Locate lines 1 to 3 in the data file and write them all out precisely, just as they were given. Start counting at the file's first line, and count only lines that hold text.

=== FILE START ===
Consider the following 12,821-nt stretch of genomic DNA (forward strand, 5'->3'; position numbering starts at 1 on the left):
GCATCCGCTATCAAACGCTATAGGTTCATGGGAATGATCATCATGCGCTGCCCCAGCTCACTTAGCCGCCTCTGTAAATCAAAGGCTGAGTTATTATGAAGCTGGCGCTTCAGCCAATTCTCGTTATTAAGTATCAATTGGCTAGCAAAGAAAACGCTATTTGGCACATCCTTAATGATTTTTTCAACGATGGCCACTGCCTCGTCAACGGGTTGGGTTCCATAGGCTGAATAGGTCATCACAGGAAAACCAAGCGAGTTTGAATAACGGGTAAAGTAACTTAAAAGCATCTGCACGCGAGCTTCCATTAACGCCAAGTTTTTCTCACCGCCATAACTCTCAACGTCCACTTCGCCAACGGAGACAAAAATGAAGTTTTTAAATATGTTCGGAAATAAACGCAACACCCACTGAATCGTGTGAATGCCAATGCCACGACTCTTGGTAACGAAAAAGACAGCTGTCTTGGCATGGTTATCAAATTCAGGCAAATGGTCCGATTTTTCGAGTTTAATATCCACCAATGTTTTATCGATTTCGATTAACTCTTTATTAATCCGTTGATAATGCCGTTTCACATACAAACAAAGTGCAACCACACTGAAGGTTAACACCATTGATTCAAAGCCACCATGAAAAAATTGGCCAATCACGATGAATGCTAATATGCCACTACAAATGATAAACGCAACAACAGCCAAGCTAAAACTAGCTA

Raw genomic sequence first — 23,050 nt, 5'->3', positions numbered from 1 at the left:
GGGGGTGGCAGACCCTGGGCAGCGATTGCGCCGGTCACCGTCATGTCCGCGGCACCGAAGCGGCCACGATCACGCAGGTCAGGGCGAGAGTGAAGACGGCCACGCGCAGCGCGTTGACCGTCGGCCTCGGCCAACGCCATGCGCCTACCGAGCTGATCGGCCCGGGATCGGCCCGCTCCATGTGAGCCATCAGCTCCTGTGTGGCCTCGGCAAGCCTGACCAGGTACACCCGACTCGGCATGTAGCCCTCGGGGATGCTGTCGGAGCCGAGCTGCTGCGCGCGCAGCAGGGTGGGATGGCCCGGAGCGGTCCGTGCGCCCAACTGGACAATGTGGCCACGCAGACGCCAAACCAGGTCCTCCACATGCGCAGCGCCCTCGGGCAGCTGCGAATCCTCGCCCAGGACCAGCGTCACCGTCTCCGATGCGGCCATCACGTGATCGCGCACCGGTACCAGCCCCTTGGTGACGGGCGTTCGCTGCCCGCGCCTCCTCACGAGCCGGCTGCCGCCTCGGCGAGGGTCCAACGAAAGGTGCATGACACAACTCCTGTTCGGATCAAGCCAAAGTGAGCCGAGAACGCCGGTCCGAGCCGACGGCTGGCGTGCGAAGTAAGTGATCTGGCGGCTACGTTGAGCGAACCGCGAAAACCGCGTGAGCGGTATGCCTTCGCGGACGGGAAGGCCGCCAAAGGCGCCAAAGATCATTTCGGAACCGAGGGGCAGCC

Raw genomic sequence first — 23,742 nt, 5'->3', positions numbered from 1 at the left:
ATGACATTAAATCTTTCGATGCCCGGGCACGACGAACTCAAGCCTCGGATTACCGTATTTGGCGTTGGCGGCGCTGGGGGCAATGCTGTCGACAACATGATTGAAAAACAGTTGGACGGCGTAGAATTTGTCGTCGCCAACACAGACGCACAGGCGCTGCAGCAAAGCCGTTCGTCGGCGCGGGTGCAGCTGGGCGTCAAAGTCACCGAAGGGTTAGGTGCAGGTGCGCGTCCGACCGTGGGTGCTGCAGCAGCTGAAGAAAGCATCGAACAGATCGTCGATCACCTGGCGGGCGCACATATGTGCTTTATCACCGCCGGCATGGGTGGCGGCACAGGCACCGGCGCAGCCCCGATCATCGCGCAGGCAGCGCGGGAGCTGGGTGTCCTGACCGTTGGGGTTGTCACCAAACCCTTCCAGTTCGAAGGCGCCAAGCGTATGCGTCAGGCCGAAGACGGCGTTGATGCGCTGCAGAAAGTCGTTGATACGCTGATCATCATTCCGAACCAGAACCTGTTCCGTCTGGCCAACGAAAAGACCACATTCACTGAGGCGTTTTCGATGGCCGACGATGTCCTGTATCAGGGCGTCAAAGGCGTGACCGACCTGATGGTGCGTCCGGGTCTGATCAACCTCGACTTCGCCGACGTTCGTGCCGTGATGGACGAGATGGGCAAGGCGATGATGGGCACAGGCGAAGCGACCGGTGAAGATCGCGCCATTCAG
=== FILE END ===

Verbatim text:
Consider the following 12,821-nt stretch of genomic DNA (forward strand, 5'->3'; position numbering starts at 1 on the left):
GCATCCGCTATCAAACGCTATAGGTTCATGGGAATGATCATCATGCGCTGCCCCAGCTCACTTAGCCGCCTCTGTAAATCAAAGGCTGAGTTATTATGAAGCTGGCGCTTCAGCCAATTCTCGTTATTAAGTATCAATTGGCTAGCAAAGAAAACGCTATTTGGCACATCCTTAATGATTTTTTCAACGATGGCCACTGCCTCGTCAACGGGTTGGGTTCCATAGGCTGAATAGGTCATCACAGGAAAACCAAGCGAGTTTGAATAACGGGTAAAGTAACTTAAAAGCATCTGCACGCGAGCTTCCATTAACGCCAAGTTTTTCTCACCGCCATAACTCTCAACGTCCACTTCGCCAACGGAGACAAAAATGAAGTTTTTAAATATGTTCGGAAATAAACGCAACACCCACTGAATCGTGTGAATGCCAATGCCACGACTCTTGGTAACGAAAAAGACAGCTGTCTTGGCATGGTTATCAAATTCAGGCAAATGGTCCGATTTTTCGAGTTTAATATCCACCAATGTTTTATCGATTTCGATTAACTCTTTATTAATCCGTTGATAATGCCGTTTCACATACAAACAAAGTGCAACCACACTGAAGGTTAACACCATTGATTCAAAGCCACCATGAAAAAATTGGCCAATCACGATGAATGCTAATATGCCACTACAAATGATAAACGCAACAACAGCCAAGCTAAAACTAGCTA

Raw genomic sequence first — 23,050 nt, 5'->3', positions numbered from 1 at the left: